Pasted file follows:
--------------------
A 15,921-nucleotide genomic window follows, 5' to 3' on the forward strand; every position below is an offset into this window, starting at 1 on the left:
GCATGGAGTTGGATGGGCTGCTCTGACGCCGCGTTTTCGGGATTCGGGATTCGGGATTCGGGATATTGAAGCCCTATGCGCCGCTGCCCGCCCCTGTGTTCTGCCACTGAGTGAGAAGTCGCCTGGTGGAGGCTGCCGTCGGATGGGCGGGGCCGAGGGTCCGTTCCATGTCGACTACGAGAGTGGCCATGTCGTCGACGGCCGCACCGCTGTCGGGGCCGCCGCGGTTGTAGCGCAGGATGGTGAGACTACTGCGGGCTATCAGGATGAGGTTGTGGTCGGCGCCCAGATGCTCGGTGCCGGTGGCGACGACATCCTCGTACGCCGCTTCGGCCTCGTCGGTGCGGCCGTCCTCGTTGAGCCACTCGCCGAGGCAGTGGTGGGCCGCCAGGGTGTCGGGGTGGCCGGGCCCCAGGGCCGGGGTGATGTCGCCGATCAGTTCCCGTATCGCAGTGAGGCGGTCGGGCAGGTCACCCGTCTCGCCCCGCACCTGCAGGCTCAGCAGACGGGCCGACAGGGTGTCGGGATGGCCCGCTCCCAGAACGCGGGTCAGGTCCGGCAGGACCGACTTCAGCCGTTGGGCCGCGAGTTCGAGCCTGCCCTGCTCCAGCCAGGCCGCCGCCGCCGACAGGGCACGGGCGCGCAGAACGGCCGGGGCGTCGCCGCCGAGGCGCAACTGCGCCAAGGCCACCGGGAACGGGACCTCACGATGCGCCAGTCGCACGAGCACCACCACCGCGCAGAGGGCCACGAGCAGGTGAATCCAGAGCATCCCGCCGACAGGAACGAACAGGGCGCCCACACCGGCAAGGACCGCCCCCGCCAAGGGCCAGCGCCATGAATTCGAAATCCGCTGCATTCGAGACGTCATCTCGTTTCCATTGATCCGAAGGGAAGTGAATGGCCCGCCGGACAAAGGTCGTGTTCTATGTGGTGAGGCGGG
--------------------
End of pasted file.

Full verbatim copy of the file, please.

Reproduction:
A 15,921-nucleotide genomic window follows, 5' to 3' on the forward strand; every position below is an offset into this window, starting at 1 on the left:
GCATGGAGTTGGATGGGCTGCTCTGACGCCGCGTTTTCGGGATTCGGGATTCGGGATTCGGGATATTGAAGCCCTATGCGCCGCTGCCCGCCCCTGTGTTCTGCCACTGAGTGAGAAGTCGCCTGGTGGAGGCTGCCGTCGGATGGGCGGGGCCGAGGGTCCGTTCCATGTCGACTACGAGAGTGGCCATGTCGTCGACGGCCGCACCGCTGTCGGGGCCGCCGCGGTTGTAGCGCAGGATGGTGAGACTACTGCGGGCTATCAGGATGAGGTTGTGGTCGGCGCCCAGATGCTCGGTGCCGGTGGCGACGACATCCTCGTACGCCGCTTCGGCCTCGTCGGTGCGGCCGTCCTCGTTGAGCCACTCGCCGAGGCAGTGGTGGGCCGCCAGGGTGTCGGGGTGGCCGGGCCCCAGGGCCGGGGTGATGTCGCCGATCAGTTCCCGTATCGCAGTGAGGCGGTCGGGCAGGTCACCCGTCTCGCCCCGCACCTGCAGGCTCAGCAGACGGGCCGACAGGGTGTCGGGATGGCCCGCTCCCAGAACGCGGGTCAGGTCCGGCAGGACCGACTTCAGCCGTTGGGCCGCGAGTTCGAGCCTGCCCTGCTCCAGCCAGGCCGCCGCCGCCGACAGGGCACGGGCGCGCAGAACGGCCGGGGCGTCGCCGCCGAGGCGCAACTGCGCCAAGGCCACCGGGAACGGGACCTCACGATGCGCCAGTCGCACGAGCACCACCACCGCGCAGAGGGCCACGAGCAGGTGAATCCAGAGCATCCCGCCGACAGGAACGAACAGGGCGCCCACACCGGCAAGGACCGCCCCCGCCAAGGGCCAGCGCCATGAATTCGAAATCCGCTGCATTCGAGACGTCATCTCGTTTCCATTGATCCGAAGGGAAGTGAATGGCCCGCCGGACAAAGGTCGTGTTCTATGTGGTGAGGCGGG